Toure issued ration cards to every family in the country, including international persons and diplomats with which rice, fish, meat, sugar and vegetable oil were supplied via  government warehouses at affordable prices.  A 50 kg rice was sold for about 8 USD. It was similar to the services rendered by the Nigerian National Supply Company (NNSC) around this same period.

Education at all levels was free, including health services. The children of the President and Ministers mingled freely with the children of ordinary people in the same class and schools.

The government funded these schemes from the foreign exchange earned from the exportation of bauxite. He did not allow free access to foreign currency at the official rate of 2,3 GF/ 1 USD   except for very critical needs.

The people were not exposed to exotic tastes which could lead to desires to acquire such by force and violent crimes.

About two and half decades after leaving Conakry, I was in Paris, and I went to check, out of curiosity, if there were Guineans among the ‘sans papier’ the illegal immigrants from Africa who were taking refuge in churches in France  to prevent  their repatriation. There was no single Guinean among them. Those who went abroad, were usually trained professionals, such as engineers, doctors and scientists, who added value to the host societies. Guinea was able to fashion out a home-grown policy by thinking out of the box and it worked.

Guinea became immune to the gale of rebellions, instability and civil war that swept through several countries in West Africa in the past two decades. It remained stable, moving from one democratic transition to another. This may be a policy which other countries should emulate.

The profligacy by the elite of several African countries is responsible for the dire economic situations of ordinary citizens who inevitably are forced into rebellion. I have seen more Rolls Royces in Nigeria than in the United Kingdom.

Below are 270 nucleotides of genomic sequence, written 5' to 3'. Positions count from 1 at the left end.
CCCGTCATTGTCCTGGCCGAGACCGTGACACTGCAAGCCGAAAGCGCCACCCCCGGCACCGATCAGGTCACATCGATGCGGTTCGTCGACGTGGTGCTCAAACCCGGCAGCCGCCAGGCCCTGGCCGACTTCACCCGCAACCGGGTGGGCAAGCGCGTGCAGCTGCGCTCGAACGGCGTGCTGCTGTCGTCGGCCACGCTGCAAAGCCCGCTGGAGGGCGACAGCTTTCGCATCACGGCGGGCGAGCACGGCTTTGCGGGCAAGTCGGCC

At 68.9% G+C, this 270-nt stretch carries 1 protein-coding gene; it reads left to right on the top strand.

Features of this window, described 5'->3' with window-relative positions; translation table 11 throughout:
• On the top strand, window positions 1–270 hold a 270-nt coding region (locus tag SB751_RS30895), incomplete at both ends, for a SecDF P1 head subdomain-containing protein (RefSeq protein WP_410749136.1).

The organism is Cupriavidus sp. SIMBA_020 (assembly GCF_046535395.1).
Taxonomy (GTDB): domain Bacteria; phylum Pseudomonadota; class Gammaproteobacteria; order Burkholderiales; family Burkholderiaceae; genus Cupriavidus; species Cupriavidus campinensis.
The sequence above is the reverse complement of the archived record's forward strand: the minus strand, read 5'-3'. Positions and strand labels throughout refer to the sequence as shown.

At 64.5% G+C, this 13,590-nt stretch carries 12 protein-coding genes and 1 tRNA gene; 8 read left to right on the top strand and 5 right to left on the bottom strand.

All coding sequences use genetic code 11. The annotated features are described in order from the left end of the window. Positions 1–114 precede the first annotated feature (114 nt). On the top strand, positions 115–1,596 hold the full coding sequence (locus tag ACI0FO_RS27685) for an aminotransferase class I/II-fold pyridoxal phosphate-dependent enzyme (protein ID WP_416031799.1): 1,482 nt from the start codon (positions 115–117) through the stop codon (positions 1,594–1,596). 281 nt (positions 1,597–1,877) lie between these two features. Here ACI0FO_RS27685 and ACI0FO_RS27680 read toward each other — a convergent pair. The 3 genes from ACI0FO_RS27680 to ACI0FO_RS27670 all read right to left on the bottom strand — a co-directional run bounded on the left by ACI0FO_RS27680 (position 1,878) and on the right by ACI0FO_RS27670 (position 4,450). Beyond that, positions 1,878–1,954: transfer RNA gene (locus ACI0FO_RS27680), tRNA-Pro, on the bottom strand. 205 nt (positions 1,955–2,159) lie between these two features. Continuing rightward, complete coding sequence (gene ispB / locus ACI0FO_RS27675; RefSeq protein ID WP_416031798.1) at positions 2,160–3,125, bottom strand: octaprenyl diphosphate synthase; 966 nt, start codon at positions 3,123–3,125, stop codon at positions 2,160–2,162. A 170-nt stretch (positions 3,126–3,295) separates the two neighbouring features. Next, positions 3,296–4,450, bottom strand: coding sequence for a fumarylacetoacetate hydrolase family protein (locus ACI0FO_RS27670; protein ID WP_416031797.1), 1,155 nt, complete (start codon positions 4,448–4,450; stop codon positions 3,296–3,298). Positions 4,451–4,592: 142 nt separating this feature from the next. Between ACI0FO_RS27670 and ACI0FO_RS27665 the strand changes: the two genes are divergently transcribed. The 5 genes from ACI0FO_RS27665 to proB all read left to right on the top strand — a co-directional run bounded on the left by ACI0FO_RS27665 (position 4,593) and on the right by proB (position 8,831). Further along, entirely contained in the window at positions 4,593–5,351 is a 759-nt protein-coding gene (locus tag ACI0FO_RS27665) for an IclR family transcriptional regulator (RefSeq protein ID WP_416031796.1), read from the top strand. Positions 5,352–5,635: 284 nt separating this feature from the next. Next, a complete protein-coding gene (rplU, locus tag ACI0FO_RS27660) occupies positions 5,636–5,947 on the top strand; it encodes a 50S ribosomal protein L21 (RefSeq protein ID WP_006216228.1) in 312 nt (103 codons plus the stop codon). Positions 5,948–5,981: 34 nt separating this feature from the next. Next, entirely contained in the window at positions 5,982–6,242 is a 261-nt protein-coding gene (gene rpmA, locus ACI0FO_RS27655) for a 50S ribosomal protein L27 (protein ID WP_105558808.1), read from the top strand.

The accessibility to foreign exchange by individuals to buy aircraft, yachts and expensive cars, either officially or through BDCs is responsible for the high pressure on the naira and its value. The efforts by the CBN to meet these insatiable demands are more like trying to fill a basket with water, which is a futile exercise.

Nigeria cannot emulate the big and developed economies that are run on heavy deficits. The largest economy in the world, USA, has a debt which is close to 18 trillion USD and the EU countries are not faring better. Nigeria does not belong to the league of nations that can open the coffers of its foreign reserves to frivolous importations. Why should a lizard pull ranks with a crocodile?

ECOWAS’ common currency has quite a journey before it. The effort to revive the West African common currency by Anglophone countries in the region is invariably the short cut to a common currency and Nigeria must take the lead by revaluing the naira as suggested. The road to a common market and common currency by 2031 may not look very bright for now. There is, however, hope. And there is time to make necessary economic changes which will accelerate the process towards the economic unification of the continent.

Rasheed is a former director of Trade and Investments, Federal Ministry of Foreign Affairs.